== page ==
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There's something brewing in the stock market, Jim Cramer told his Mad Money viewers Monday. After pouring over hundreds of stack charts over the weekend, Cramer said he's identified not one but six sectors that can be bought right here and bought aggressively on any Federal Reserve-induced weakness later in the week.
First up: the utilities, a group that acts like a bond only with growth. Cramer said American Electric Power (AEP - Get Report) , a stock he owns for his charitable trust, Action Alerts PLUS, and ConEd (ED - Get Report) have caught his eye. Next are the auto repair stocks including O'Reilly Automotive (ORA - Get Report) and AutoZone (AZO) , a perennial Cramer fave.
Surprisingly, the steel stocks have made the list after a new tariff on foreign steel imports took hold this month. AK Steel (AKS - Get Report) and U.S. Steel (X - Get Report) have both run hard, but Cramer still likes Nucor (NUE - Get Report) , which is up 12% for the year.
Rounding out the list are the food stocks including Kellogg (K - Get Report) and Tyson Foods (TSN - Get Report) along with beverage maker Pepsico (PEP - Get Report) , another Action Alerts PLUS name. Finally, Cramer said anything that goes into a home, but not the home itself, is worth buying. He recommends Briggs & Stratton (BGG - Get Report) or Newell-Rubbermaid (NWL - Get Report) , which is in the process of being acquired.
Off the Charts
In his "Off the Charts" segment, Cramer looked at the big four tobacco stocks with colleague and Real Money contributor Suz Smith.
Smith first looked at a daily chart of Vector Group (VGR - Get Report) , which is involved in both tobacco and real estate with some e-cigarette exposure. She noted the stock just broke out above its 50-day moving average and is forming a bullish flag formation, characterized by a sharp upwards move followed by sideways trading. Smith offered up a price target of $25 a share. Cramer was also bullish, calling Vector a solid buy with a 7% yield.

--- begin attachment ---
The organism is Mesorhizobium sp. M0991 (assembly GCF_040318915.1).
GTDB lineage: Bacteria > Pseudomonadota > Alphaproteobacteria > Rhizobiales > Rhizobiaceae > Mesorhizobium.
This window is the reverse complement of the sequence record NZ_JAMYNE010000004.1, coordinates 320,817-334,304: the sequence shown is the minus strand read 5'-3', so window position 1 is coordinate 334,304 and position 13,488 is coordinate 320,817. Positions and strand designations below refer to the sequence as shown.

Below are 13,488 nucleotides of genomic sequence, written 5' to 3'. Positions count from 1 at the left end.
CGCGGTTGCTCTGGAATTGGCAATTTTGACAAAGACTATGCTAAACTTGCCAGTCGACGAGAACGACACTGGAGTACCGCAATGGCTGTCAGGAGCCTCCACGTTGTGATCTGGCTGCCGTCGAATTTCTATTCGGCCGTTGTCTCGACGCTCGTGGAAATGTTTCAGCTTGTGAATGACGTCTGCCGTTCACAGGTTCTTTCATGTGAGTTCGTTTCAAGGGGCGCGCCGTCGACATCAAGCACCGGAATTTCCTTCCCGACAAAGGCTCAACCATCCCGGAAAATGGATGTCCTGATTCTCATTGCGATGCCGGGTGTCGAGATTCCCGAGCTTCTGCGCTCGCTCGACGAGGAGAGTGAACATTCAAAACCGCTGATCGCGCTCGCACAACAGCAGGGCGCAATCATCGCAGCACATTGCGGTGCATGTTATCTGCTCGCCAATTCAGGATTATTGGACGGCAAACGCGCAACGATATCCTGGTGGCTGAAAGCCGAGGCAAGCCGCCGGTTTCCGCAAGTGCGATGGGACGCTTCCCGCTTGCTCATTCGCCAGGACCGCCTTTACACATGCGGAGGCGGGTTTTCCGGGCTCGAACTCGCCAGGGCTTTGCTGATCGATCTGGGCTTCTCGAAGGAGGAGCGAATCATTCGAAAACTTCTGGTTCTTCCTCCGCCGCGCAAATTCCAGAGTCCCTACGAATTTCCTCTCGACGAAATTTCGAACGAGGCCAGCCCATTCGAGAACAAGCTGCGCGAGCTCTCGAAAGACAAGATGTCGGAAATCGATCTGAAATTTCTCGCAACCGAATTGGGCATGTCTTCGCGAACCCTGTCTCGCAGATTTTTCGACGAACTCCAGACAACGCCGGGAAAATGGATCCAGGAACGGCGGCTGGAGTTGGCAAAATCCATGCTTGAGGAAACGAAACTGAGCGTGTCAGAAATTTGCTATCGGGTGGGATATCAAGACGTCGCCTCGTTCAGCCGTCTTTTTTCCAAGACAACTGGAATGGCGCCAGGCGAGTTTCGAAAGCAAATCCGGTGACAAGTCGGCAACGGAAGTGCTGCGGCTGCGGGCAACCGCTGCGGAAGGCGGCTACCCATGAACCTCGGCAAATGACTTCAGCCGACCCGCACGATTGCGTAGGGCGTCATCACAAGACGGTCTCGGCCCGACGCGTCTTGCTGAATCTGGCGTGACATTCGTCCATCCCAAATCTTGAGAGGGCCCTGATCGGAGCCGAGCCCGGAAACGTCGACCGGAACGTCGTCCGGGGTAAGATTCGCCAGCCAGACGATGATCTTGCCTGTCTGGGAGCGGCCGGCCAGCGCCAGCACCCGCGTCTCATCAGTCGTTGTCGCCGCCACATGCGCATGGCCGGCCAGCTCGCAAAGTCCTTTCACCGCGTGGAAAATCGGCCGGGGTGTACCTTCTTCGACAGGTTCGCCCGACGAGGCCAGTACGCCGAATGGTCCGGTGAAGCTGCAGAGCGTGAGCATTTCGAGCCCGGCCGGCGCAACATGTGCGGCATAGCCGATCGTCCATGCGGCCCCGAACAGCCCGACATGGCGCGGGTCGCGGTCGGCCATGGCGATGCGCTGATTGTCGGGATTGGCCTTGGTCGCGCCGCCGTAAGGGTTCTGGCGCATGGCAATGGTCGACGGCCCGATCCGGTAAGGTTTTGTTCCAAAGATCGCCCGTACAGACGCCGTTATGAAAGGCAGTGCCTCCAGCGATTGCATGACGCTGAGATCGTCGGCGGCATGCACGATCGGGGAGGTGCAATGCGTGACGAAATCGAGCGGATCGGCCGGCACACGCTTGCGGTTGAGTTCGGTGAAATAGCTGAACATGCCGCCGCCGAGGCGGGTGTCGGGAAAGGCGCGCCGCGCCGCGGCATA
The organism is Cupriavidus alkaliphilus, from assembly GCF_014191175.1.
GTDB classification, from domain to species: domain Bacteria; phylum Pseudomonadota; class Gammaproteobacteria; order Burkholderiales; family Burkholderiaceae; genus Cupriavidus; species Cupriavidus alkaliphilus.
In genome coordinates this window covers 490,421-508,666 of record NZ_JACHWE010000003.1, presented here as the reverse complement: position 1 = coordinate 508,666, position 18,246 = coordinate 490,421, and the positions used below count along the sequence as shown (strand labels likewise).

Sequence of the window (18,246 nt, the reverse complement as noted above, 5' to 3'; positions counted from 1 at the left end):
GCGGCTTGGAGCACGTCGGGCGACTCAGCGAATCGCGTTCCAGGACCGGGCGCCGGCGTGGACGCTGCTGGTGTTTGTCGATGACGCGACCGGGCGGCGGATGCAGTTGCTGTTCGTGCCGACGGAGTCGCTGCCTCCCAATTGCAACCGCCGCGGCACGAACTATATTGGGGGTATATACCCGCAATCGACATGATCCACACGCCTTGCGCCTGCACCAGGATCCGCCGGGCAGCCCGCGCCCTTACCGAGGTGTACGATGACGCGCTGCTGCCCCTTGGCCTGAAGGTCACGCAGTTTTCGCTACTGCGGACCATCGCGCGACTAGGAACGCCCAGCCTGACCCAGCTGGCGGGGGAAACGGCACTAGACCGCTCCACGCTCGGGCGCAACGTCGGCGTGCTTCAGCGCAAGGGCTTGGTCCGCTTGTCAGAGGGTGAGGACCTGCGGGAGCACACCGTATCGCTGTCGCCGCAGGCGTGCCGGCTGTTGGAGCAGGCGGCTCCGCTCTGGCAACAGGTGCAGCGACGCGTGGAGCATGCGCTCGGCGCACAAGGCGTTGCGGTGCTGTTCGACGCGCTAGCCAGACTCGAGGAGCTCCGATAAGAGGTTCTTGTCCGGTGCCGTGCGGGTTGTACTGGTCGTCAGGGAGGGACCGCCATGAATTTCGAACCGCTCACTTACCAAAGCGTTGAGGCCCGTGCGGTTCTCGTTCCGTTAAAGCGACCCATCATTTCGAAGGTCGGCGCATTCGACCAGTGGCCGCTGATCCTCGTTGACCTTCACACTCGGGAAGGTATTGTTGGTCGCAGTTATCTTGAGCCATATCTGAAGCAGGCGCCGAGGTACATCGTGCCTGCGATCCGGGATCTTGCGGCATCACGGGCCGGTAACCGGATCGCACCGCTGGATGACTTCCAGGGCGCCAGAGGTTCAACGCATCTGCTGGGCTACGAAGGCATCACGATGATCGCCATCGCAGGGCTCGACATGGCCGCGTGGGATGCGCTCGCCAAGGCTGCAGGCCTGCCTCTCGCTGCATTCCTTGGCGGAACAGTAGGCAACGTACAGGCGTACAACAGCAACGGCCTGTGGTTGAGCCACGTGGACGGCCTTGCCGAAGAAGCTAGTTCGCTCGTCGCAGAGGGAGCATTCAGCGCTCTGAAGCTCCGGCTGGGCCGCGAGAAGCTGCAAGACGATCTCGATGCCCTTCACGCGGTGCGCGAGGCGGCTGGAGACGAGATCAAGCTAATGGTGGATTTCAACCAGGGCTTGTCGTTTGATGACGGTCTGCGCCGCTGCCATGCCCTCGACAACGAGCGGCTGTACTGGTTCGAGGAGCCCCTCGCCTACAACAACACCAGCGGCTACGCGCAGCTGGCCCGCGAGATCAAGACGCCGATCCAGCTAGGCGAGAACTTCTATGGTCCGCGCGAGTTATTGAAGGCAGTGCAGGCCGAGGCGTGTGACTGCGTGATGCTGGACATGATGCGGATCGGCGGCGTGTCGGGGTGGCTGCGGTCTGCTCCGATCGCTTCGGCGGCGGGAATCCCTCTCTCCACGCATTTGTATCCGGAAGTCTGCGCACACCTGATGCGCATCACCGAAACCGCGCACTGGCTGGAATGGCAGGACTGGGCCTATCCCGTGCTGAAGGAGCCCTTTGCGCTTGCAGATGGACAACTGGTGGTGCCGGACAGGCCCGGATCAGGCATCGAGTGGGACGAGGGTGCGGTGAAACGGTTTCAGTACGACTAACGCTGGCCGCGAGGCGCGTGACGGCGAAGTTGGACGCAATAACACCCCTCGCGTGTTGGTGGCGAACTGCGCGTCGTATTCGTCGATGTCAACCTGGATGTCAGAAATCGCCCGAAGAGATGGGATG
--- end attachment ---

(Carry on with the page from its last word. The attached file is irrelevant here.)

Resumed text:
Smith then looked at the daily chart of Phillip Morris International (PM - Get Report) , the world's leading cigarette maker with six of the top 15 global brands. After a four-month consolidation, shares of Phillip Morris are also beginning what could be a flag formation, with both the relative strength indication and the MACD momentum indicate confirming the move. Smith felt any pullback to the stock's 20-day moving average would be a buying opportunity. Cramer said with so many foreigners continuing to take up smoking, Phillip Morris is also a buy with its 4.2% yield.
The bullish sentiment continued when Smith looked at Altria (MO - Get Report) , the former domestic arm of the old Phillip Morris. Altria maintains most of the same solid brands as its international counterpart and is a chartist's dream, according to Smith. The stock have been in an uptrend since November, and buying near the bottom of that channel has always been a great entry point. The stochastics are signaling the stock is in overbought territory, but Smith noted that's been the case for six weeks, indicating strong demand . Cramer said with advertising for cigarettes limited in the U.S., Altria will likely stay number one for quite some time to come.